“Be it resolved that ……. (fill in your union, NDP association and/or community organization) request that the Ontario Federation of Labour hold an emergency convention to adopt an action plan to confront and defeat the Doug Ford – Progressive Conservative government agenda.

Be it further resolved that …….. (your union, etc.) commits to respond with mass protests, including rallies, demonstrations and job actions,up to and including sectoral and general strikes, against Doug Ford – PC government attacks on public services, civil liberties, equity seeking groups, unions and non-organized workers in this province. We believe that all unions and social justice partners, in anticipation of serious cuts to jobs and services, should go on immediate strike alert and build a broad, democratic united front of resistance.”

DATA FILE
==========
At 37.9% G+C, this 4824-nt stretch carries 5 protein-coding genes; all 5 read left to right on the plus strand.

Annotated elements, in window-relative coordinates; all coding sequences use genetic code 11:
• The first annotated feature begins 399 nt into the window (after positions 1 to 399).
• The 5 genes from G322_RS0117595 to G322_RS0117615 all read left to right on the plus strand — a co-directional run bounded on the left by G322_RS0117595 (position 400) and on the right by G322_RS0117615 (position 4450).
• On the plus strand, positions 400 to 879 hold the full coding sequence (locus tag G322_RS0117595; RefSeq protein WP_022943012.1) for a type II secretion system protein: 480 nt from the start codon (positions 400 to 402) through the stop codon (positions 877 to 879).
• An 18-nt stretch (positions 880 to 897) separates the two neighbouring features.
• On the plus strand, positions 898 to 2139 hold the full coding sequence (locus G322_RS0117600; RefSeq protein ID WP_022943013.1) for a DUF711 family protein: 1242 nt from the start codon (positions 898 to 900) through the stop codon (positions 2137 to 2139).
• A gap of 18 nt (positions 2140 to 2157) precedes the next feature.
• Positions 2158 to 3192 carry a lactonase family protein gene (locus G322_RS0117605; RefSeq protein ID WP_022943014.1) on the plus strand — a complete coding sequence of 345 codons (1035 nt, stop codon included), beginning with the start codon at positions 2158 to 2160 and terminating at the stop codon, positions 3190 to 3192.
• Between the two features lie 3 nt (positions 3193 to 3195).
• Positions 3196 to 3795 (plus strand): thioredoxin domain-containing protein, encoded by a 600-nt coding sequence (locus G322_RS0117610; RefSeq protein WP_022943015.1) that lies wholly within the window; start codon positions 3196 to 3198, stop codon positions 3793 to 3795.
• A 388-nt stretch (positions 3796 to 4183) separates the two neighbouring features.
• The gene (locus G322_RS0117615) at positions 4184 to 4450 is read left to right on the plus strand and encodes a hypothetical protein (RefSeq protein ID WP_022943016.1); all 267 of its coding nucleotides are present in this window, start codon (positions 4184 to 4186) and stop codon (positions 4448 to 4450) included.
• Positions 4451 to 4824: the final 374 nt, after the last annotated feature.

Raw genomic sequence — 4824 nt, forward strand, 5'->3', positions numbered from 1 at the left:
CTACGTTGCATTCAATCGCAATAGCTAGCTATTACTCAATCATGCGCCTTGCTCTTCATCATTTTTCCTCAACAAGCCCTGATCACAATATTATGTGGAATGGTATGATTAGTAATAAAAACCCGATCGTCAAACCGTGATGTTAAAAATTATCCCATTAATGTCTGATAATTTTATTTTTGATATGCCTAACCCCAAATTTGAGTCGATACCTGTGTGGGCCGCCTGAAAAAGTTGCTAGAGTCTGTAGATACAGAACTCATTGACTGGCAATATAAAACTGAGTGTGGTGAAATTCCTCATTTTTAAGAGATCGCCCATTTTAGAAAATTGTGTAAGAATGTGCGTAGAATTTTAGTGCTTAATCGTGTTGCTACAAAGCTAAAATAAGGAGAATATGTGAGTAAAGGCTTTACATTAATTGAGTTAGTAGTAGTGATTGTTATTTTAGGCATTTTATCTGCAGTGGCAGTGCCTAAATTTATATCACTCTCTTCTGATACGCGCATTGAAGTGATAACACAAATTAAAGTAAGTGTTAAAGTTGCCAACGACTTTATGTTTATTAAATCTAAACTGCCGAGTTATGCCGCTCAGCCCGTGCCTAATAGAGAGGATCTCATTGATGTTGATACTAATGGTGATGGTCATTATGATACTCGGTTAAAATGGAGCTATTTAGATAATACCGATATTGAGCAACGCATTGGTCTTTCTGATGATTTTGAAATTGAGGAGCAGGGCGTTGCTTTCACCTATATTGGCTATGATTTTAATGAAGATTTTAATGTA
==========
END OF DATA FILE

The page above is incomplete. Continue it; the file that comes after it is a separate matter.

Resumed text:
The only way to stop the Ford-nado that is about to ravage the province is to shut it down before the mix of hot air and cold hearts gains too much strength and power. We can do this only by building an impenetrable wall of resistance and opposition, which could be a vital step towards a Workers’ Agenda for Ontario.

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It’s War

The June 7 election of the Doug Ford-led Progressive Conservative Party to government in Ontario means an escalation of the class war against working people, visible minorities and impoverished social layers.